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YA Wednesday: "Out of the Easy" Best YA of February

Ruta Sepetys' first book had the unusual coincidence of a title that includes the words "Shades of Gray"  though her YA novel, Between Shades of Gray, is about as far from the 50 Shades variety as you can get.  A powerful story of a teenage Lithuanian girl torn from her family and sent to a labor camp during the Russian invasion of 1939, Sepetys received wide praise and some strange book tour events for Between Shades of Gray and I was really excited when I found out she had a new novel coming this month. 

OutofEasy200Out of the Easy is very different from her debut and confirmed that I want to read whatever Ruta Sepetys writes.  This time the setting is the French Quarter of New Orleans in 1950, and Josie is the teenage daughter of a prostitute who does her more harm than good.  Determined to avoid following in her mother's footsteps Josie forges her own path with street smarts, a passion for books, and the help of a remarkable family of her own choosing.  Mobsters and madams, book store owners and debutantes--I loved them all, and this New Orleans story full of danger and promise held me hostage until the bittersweet end.  After we chose Out of the Easy as our top pick for the Best YA books of February, I sent Ruta Sepetys some questions about the book, author crushes, and more--here are her answers:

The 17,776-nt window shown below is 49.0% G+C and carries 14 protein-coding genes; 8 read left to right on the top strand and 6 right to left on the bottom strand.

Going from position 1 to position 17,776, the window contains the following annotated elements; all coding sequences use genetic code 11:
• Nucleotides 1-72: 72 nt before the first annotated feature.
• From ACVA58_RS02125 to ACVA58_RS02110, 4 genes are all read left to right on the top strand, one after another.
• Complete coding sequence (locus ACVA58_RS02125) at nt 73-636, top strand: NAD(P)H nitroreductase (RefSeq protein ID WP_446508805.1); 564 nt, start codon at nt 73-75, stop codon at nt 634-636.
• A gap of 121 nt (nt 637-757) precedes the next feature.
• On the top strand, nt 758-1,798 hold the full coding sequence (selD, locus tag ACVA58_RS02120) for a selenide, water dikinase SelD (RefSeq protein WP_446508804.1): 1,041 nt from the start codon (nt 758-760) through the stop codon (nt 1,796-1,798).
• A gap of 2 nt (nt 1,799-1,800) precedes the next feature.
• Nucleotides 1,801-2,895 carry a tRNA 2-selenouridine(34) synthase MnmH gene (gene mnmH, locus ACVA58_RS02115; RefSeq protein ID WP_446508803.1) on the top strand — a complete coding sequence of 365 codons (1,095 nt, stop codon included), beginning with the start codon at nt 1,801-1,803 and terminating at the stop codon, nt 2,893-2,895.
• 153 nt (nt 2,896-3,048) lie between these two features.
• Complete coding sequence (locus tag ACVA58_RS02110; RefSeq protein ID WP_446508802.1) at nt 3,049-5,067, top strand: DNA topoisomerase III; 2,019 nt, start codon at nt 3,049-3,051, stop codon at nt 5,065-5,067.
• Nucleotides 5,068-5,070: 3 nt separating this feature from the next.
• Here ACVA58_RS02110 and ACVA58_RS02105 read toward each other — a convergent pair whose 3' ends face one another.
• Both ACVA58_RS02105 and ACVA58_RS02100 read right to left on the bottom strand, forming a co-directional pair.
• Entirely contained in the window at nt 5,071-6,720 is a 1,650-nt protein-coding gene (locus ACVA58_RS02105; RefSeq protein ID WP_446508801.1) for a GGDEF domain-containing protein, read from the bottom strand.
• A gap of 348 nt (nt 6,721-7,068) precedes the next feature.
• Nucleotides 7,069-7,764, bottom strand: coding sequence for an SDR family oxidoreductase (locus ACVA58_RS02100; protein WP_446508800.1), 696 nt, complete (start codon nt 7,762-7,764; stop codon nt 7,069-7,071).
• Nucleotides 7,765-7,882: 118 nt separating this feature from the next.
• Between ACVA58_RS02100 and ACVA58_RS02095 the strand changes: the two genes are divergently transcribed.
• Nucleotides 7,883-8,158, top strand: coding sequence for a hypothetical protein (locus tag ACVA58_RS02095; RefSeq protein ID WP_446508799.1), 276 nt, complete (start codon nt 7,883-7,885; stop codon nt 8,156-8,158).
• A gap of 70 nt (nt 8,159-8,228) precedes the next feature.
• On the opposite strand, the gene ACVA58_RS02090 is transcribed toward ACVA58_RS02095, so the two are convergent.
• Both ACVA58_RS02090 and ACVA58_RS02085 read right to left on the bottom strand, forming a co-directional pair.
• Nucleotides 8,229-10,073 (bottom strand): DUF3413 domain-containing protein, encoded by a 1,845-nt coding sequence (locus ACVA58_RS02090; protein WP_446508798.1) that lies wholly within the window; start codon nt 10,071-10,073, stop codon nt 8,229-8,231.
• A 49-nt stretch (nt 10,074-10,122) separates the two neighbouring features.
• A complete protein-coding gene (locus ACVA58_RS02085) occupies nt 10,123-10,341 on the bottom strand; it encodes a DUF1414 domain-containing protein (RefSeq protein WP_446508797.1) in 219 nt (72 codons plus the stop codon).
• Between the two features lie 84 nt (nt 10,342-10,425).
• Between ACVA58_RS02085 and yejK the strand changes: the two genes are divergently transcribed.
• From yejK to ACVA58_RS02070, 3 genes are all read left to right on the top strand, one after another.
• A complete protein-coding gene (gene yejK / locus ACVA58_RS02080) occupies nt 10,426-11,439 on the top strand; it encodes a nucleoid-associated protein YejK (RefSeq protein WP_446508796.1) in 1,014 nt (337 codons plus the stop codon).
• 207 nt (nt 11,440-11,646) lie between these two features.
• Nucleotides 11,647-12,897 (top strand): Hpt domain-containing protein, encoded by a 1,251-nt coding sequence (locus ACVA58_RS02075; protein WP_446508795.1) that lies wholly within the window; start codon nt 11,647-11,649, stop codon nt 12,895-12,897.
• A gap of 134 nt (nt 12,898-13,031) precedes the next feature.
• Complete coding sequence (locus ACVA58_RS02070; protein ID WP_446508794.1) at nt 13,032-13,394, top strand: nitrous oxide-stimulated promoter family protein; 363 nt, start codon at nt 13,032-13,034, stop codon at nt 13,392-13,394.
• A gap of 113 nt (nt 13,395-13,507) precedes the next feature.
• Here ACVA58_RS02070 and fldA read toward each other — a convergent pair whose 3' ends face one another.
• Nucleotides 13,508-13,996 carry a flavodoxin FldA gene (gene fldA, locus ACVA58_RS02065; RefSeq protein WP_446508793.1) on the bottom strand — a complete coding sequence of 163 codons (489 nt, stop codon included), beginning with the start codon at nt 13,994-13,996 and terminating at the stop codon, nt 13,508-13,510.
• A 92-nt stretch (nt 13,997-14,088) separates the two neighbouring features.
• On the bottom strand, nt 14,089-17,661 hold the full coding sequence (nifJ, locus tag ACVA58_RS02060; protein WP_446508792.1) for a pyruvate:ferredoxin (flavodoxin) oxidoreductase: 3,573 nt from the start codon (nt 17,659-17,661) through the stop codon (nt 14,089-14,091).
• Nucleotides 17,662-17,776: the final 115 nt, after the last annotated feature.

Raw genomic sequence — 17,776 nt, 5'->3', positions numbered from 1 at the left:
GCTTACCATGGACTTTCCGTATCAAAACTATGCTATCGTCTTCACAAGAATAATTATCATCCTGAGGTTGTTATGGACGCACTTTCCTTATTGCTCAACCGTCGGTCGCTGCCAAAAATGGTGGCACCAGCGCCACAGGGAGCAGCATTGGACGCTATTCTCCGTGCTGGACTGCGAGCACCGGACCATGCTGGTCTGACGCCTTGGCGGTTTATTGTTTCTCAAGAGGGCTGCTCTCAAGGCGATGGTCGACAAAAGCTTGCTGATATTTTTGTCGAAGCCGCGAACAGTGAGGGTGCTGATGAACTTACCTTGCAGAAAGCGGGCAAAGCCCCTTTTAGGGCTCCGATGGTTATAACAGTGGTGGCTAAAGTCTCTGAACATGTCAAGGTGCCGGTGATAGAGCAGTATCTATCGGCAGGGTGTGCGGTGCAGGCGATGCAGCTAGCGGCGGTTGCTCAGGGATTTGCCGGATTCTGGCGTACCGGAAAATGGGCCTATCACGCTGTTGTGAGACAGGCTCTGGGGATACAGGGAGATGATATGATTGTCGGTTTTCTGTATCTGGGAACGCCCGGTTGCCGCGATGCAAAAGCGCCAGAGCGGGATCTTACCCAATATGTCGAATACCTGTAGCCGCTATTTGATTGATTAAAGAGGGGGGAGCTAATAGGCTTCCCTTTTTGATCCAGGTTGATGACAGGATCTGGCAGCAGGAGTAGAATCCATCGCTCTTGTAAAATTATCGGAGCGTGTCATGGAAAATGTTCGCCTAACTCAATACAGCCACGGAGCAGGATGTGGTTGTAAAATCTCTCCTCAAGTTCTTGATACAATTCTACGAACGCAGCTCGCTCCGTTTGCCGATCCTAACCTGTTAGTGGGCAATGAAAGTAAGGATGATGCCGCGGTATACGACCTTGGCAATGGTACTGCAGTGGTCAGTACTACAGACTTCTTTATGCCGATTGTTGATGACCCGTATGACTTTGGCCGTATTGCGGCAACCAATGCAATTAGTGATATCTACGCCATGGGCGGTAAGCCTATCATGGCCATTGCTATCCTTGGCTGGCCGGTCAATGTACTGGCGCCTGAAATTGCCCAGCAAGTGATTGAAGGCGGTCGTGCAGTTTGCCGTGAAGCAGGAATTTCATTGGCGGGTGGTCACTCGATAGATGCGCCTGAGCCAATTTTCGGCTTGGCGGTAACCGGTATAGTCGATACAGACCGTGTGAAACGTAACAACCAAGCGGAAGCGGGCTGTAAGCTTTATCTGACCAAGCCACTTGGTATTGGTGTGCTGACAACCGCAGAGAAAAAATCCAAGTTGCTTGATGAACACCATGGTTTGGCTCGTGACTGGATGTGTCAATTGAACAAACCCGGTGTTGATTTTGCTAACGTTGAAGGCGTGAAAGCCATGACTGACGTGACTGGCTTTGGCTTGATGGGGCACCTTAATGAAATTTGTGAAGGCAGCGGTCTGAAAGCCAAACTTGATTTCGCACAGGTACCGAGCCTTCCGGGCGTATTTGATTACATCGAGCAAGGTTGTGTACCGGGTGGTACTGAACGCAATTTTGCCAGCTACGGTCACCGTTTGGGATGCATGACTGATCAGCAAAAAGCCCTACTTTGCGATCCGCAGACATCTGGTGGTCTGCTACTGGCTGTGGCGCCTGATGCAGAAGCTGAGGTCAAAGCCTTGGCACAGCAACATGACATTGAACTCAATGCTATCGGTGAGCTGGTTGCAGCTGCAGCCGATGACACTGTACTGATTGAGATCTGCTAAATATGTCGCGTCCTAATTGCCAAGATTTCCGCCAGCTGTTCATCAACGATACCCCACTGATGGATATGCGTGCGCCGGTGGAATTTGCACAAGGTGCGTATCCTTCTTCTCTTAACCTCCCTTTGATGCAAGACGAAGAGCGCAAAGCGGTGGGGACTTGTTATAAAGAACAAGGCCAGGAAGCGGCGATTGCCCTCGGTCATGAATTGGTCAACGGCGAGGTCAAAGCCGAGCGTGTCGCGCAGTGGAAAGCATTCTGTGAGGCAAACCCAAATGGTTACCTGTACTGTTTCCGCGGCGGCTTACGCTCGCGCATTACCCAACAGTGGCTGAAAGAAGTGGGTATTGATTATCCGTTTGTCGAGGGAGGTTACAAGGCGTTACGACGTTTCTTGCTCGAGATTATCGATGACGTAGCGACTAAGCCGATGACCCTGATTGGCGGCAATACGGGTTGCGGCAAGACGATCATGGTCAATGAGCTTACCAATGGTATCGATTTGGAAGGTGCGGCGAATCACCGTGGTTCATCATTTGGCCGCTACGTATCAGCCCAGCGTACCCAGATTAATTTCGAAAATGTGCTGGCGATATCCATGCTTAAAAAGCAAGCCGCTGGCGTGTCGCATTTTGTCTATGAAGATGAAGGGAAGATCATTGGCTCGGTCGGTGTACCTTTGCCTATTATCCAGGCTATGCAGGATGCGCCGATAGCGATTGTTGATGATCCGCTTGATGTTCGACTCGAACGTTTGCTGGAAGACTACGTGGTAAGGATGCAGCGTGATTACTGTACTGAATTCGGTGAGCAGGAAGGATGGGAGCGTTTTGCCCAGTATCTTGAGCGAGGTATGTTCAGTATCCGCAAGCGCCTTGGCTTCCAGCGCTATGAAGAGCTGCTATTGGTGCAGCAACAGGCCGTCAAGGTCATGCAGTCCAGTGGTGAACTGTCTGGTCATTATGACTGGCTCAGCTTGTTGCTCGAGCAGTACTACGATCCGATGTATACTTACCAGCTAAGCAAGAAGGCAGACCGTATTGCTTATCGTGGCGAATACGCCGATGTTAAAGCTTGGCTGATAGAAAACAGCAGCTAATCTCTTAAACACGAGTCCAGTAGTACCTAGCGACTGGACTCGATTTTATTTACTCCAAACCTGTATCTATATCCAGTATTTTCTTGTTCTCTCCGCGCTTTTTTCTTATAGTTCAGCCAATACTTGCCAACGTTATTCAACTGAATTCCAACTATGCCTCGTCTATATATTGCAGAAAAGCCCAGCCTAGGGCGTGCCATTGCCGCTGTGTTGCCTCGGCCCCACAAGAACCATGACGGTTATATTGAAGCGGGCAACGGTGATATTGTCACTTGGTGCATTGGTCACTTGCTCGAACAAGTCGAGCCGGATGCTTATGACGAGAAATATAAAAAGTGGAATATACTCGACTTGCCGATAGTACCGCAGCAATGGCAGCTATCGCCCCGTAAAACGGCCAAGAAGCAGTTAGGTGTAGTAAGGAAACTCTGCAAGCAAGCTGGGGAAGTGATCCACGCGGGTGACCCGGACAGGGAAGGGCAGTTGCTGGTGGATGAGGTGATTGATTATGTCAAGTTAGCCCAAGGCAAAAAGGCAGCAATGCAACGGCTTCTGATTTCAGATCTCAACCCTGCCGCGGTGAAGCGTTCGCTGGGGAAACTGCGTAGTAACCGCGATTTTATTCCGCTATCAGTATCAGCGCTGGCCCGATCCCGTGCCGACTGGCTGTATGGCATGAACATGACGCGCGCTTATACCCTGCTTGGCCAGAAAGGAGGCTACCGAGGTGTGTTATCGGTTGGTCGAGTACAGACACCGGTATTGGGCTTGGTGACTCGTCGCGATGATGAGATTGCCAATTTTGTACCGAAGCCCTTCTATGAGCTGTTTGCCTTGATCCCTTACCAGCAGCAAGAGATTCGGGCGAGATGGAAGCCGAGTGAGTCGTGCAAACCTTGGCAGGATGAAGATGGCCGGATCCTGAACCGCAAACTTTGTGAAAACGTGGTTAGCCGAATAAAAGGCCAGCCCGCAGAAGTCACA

Q: Out of the Easy is set in New Orleans—what are some of your favorite things to do, see, and eat, in Big Easy?

RS: Favorite things to do: People watch in the French Quarter, visit the Williams Research Center, browse stores for books and antiques.

Favorite things to see: The interior courtyards of the buildings in the French Quarter. They seem full of secrets!

Favorite things to eat: Breakfast at Croisant d'Or Patisserie, Oysters at Bourbon House, Eggplant caviar at Bayona, Pasta at The Italian Barrell

Q: Josie and Patrick play a game of guessing a customer’s reading tastes when they walk in the bookstore– what do you think a YA reader would look like these days?

RS: I think these days Josie and Patrick would be wagering on dystopian vs. paranormal!

Q: During your research, what’s the craziest story you heard from a French Quarter resident about the 1950s?

RS: A man owed money to a New Orleans mobster for a gambling debt. The mobster supposedly cut off the man's finger and sent it to his family in a coffee can with a note that said, "Pay up."  Yikes!

Q: Are you working on your next book idea?  Any places/time periods that are asking for their story?

RS: Yes, I'm currently working on my third novel. It takes place in East Prussia at the end of WWII.

Q: I already know your childhood author crush was Roald Dahl, do you have an author crush now?

RS: I don't currently have an author crush but I have a character crush. I swoon over John Thornton from Elizabeth Gaskell's novel "North & South." Watch the BBC series version and you'll see what I mean. You'll forget all about Mr. Darcy.

Q: What’s the last book you stayed up all night to finish?

RS: "West With the Night" by Beryl Markham. I've read it several times and can never seem to pull myself from it. The language and sense of place are just gorgeous.

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